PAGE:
Iran's controversial president, Mahmoud Ahmadinejad, plans to retire from politics after the end of his term in 2013.

Ahmadinejad, who was re-elected two terms in a row but faced a backlash in 2009 after thousands of protesters took to the streets to contest the presidential election results, announced his plan in an interview with Germany's Frankfurter Allgemeine Sonntagszeitung.

"Eight years are enough," the German newspaper quoted him as saying.

Ahmadinejad who studied engineering at Iran University of Science and Technology (IUST) said he would return to his previous area of expertise. "I am planning to return to science," he explained.

No third term

Despite revealing he might engage politically at university he ruled out the possibility of creating his own political party.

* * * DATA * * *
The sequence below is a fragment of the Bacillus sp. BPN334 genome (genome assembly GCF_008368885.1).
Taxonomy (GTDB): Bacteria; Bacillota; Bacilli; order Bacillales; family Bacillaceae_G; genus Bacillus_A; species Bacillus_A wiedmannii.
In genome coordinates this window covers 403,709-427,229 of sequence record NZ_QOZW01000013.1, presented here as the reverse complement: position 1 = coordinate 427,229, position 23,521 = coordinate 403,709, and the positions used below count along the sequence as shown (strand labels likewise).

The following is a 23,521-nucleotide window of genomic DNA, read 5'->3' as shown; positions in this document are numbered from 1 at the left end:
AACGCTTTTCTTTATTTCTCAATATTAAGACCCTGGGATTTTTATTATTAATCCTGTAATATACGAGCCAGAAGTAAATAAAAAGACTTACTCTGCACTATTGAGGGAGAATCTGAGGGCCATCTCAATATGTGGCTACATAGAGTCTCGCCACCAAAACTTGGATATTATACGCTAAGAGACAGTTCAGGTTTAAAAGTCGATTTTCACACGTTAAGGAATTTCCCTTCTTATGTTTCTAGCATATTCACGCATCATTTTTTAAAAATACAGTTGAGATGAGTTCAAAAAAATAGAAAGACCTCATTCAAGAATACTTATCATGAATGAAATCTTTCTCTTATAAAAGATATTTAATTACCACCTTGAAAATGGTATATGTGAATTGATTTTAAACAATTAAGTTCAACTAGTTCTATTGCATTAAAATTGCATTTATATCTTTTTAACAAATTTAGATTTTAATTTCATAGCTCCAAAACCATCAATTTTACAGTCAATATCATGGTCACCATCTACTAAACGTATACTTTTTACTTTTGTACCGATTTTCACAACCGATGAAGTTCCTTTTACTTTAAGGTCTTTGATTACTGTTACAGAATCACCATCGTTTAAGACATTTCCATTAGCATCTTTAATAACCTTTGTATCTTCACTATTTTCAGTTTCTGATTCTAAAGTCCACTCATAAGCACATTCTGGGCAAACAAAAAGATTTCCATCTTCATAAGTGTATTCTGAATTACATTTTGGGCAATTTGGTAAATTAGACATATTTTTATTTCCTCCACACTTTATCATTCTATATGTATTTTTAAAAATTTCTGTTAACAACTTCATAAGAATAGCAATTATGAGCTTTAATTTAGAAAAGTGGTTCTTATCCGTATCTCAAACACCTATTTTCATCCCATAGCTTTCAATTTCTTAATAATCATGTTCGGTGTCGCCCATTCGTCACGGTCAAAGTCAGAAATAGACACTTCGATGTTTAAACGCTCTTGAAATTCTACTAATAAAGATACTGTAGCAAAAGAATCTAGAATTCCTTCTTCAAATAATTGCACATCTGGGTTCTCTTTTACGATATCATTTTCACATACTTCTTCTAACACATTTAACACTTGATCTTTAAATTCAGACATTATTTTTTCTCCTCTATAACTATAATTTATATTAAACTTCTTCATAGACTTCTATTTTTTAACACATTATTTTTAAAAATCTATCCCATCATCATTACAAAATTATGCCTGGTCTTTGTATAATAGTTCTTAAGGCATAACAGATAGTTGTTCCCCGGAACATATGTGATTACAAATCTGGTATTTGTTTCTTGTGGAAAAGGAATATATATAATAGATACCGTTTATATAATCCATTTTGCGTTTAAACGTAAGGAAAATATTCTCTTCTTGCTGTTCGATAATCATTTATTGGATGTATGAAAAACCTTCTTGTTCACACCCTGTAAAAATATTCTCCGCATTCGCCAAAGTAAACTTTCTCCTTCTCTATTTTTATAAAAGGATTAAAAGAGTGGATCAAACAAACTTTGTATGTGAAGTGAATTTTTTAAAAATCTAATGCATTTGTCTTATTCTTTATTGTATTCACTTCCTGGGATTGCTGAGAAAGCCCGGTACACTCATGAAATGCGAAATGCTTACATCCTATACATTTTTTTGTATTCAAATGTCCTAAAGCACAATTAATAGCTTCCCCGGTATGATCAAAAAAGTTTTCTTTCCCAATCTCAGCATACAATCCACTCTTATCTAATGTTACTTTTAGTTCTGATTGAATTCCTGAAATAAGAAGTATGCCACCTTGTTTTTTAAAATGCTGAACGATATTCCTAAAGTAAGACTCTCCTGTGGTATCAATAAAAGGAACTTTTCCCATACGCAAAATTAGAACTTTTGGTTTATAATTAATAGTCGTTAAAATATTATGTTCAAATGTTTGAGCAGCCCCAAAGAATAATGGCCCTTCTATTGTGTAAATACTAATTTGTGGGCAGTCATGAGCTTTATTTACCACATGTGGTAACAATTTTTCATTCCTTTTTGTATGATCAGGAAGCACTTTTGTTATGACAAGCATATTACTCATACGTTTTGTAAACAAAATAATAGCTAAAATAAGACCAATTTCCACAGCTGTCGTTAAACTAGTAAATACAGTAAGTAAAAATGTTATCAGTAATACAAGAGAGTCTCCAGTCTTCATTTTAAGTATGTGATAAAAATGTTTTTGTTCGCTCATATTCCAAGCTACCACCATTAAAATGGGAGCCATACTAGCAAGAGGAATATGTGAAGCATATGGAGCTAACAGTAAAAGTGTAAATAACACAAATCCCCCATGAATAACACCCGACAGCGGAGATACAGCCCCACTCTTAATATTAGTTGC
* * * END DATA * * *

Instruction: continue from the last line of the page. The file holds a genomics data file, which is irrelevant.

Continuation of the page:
Ahmadinejad cannot run for a third consecutive term in office, meaning Iranians are set to elect a new president in 2013.

In the interview the president also insisted Iran has co-operated with the International Atomic Energy under his administration.

He blamed European and United States interference for its troubled relationship with the UN nuclear agency but reiterated previous assertion that the Parchin military facilities would not be open for inspection by the IAEA.

Ahmadinejad is the main political leader of the Alliance of Builders of Islamic Iran, a coalition of conservative political groups.

While Ahmadinejad and Iran's Supreme leader Ali Khamenei continue to put out a united front in public, the relationship between the two has become increasingly tense as they become involved in a struggle for power.

The president's loyalists lost ground during the country's last parliamentary election in March.